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Flash Review 2, 2-1: Shadows of the 'Future Past'
In the Tree-House with RoseAnne Spradlin

By Chris Dohse
Copyright 2005 Chris Dohse

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NEW YORK -- In RoseAnne Spradlin's "Future Past" (seen January 22 at Dance Theater Workshop), artificial trees menace the space. When they're not loitering in the wings. I'm guessing they're about ten feet tall. The trees create a symbolic Schwarzwald in which Spradlin's mysterious, dream-like world unfolds. If it's a dream, it's certainly a nightmare. The trees huddle like a Burnam Wood full of the undead. Or they scatter as casually nude bodies litter the floor for a Boschian Bedlam assault on the senses.

A remarkable cast (Walter Dundervill, Chase Granoff, Jennifer Kjos, Mina Nishimura, Stephanie Tack and Tasha Taylor, with eight supporting players) spurts and percolates through phrasework. Their presence is direct and visceral, unafraid of the awkward fact of their bodies. They run in circles as if lost, urgently taking off and returning, not getting anywhere, Hansels and Gretels without bread crumbs. It's a matter-of-fact, task-oriented energy, whether the task in question is partnering a tree, beginning abrupt propulsive phrases or wracking the torso with what might be sobs or succor. As it is a Spradlin dance, what the dancers are doing is eclipsed by whom they are being. And how they are being.

A body arrives in a cardboard box.

Voices, on tape, discuss death and suggest a framework for all this. Maybe it's the severe raked seating at DTW, but I find it hard to connect to this material. Sitting so far above it, I can't see it eye to eye. I feel something intuitive being called for that I can't rise to. It's satisfying to see Spradlin create on such a large scale. Her unnerving authenticity and opaque narrative are challenges. The flesh she peddles seems unadorned, stripped to primal emotive impulses. Something tells me that the dance is about terror. The kind of terror that paralyzes the body before flight. I'm seeing this unearthly poise in a lot of work this season: shadows lurking, threatening inert bodies.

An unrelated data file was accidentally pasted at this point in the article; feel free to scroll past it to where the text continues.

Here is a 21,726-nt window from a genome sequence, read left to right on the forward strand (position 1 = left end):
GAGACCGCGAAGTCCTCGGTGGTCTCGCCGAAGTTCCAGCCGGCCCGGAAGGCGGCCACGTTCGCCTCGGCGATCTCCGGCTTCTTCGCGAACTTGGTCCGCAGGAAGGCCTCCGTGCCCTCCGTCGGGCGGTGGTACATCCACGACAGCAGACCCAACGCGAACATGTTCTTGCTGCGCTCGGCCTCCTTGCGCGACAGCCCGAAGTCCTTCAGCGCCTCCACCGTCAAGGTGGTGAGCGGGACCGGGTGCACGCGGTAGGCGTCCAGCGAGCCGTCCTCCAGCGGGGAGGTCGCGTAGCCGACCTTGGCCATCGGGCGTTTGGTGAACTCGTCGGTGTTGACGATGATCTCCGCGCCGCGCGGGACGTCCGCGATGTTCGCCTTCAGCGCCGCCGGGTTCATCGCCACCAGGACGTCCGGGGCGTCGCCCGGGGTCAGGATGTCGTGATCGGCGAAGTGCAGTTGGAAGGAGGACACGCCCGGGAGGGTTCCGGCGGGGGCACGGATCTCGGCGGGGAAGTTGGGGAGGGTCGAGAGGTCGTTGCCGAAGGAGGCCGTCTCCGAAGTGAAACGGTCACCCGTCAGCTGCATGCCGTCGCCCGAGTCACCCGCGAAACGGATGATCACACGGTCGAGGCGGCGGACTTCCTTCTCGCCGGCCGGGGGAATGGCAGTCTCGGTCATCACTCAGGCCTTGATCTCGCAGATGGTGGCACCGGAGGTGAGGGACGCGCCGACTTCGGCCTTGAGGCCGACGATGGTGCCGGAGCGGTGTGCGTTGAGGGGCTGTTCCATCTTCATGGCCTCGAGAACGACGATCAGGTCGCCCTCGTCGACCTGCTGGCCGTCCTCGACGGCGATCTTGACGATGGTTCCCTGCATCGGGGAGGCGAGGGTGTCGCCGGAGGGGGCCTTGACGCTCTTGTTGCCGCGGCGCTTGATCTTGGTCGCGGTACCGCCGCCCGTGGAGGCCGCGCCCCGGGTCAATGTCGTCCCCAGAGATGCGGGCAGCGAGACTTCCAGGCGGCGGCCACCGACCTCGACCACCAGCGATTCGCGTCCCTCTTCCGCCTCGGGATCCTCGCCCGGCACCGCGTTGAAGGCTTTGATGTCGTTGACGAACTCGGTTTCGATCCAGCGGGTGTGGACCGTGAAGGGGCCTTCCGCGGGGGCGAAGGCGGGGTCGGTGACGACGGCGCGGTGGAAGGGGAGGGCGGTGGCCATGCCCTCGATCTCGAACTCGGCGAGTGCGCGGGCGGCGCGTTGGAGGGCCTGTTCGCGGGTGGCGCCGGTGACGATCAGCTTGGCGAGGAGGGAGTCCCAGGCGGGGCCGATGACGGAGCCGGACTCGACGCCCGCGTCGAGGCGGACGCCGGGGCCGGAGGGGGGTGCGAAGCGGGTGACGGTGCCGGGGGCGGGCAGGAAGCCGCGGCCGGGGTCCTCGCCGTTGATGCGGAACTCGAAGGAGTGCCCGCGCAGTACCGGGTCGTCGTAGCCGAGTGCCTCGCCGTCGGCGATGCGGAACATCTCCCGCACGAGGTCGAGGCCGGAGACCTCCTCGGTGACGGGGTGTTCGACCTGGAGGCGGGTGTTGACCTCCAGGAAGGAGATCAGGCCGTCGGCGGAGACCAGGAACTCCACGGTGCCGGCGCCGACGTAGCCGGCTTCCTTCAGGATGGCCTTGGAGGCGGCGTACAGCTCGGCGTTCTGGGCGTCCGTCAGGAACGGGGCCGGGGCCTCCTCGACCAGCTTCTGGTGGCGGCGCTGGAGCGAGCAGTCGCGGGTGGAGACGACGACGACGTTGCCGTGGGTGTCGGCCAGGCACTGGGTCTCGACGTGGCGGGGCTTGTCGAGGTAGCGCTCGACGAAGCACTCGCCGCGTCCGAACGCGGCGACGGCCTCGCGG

John Bischoff's score is filled with the unpredictable electronic buzzes and hums of a 1970s science fiction movie.

But what about the trees? They're pagan, phallic, but also symbols of generation, fertility, photosynthesis, rebirth, magic. Though these specific trees are artificial, there's something monstrously alive about them, the way they might silently eat our oxygen. Impermanent and subject to combustion, they serve as symbols of the inexorable approach of death.

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